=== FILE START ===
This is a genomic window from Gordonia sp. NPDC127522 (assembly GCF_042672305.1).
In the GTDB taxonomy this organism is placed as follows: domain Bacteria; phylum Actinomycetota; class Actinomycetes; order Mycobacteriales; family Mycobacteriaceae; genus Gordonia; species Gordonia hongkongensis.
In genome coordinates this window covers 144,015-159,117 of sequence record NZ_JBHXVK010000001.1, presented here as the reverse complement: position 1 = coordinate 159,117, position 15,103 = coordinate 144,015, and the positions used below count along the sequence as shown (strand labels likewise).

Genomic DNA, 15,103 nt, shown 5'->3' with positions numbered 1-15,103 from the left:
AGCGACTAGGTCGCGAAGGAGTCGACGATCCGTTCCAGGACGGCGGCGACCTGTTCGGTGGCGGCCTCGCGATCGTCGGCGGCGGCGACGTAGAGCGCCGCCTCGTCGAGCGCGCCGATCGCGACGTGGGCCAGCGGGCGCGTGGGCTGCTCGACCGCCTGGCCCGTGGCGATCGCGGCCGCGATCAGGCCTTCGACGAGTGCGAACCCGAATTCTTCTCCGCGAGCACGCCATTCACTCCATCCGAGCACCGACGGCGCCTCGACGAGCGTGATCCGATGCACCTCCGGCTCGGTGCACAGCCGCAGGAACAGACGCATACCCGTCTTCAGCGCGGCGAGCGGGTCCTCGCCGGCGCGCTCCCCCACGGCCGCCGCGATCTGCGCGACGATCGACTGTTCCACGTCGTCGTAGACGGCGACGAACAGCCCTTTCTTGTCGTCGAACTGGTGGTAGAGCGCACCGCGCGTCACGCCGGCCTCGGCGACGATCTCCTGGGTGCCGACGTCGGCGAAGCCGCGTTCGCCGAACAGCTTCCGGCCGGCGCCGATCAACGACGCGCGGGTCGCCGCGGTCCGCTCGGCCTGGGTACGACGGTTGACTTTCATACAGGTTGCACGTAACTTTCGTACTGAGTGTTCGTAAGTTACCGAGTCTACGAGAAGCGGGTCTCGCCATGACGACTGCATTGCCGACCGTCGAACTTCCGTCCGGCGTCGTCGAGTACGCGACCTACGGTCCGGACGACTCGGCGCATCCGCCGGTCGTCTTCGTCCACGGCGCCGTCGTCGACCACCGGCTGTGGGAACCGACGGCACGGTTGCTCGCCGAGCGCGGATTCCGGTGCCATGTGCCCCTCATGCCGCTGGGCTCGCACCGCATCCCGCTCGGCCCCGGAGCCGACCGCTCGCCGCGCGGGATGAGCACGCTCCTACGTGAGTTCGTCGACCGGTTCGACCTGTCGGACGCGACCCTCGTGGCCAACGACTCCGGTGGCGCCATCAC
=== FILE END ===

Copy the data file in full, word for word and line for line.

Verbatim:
This is a genomic window from Gordonia sp. NPDC127522 (assembly GCF_042672305.1).
In the GTDB taxonomy this organism is placed as follows: domain Bacteria; phylum Actinomycetota; class Actinomycetes; order Mycobacteriales; family Mycobacteriaceae; genus Gordonia; species Gordonia hongkongensis.
In genome coordinates this window covers 144,015-159,117 of sequence record NZ_JBHXVK010000001.1, presented here as the reverse complement: position 1 = coordinate 159,117, position 15,103 = coordinate 144,015, and the positions used below count along the sequence as shown (strand labels likewise).

Genomic DNA, 15,103 nt, shown 5'->3' with positions numbered 1-15,103 from the left:
AGCGACTAGGTCGCGAAGGAGTCGACGATCCGTTCCAGGACGGCGGCGACCTGTTCGGTGGCGGCCTCGCGATCGTCGGCGGCGGCGACGTAGAGCGCCGCCTCGTCGAGCGCGCCGATCGCGACGTGGGCCAGCGGGCGCGTGGGCTGCTCGACCGCCTGGCCCGTGGCGATCGCGGCCGCGATCAGGCCTTCGACGAGTGCGAACCCGAATTCTTCTCCGCGAGCACGCCATTCACTCCATCCGAGCACCGACGGCGCCTCGACGAGCGTGATCCGATGCACCTCCGGCTCGGTGCACAGCCGCAGGAACAGACGCATACCCGTCTTCAGCGCGGCGAGCGGGTCCTCGCCGGCGCGCTCCCCCACGGCCGCCGCGATCTGCGCGACGATCGACTGTTCCACGTCGTCGTAGACGGCGACGAACAGCCCTTTCTTGTCGTCGAACTGGTGGTAGAGCGCACCGCGCGTCACGCCGGCCTCGGCGACGATCTCCTGGGTGCCGACGTCGGCGAAGCCGCGTTCGCCGAACAGCTTCCGGCCGGCGCCGATCAACGACGCGCGGGTCGCCGCGGTCCGCTCGGCCTGGGTACGACGGTTGACTTTCATACAGGTTGCACGTAACTTTCGTACTGAGTGTTCGTAAGTTACCGAGTCTACGAGAAGCGGGTCTCGCCATGACGACTGCATTGCCGACCGTCGAACTTCCGTCCGGCGTCGTCGAGTACGCGACCTACGGTCCGGACGACTCGGCGCATCCGCCGGTCGTCTTCGTCCACGGCGCCGTCGTCGACCACCGGCTGTGGGAACCGACGGCACGGTTGCTCGCCGAGCGCGGATTCCGGTGCCATGTGCCCCTCATGCCGCTGGGCTCGCACCGCATCCCGCTCGGCCCCGGAGCCGACCGCTCGCCGCGCGGGATGAGCACGCTCCTACGTGAGTTCGTCGACCGGTTCGACCTGTCGGACGCGACCCTCGTGGCCAACGACTCCGGTGGCGCCATCAC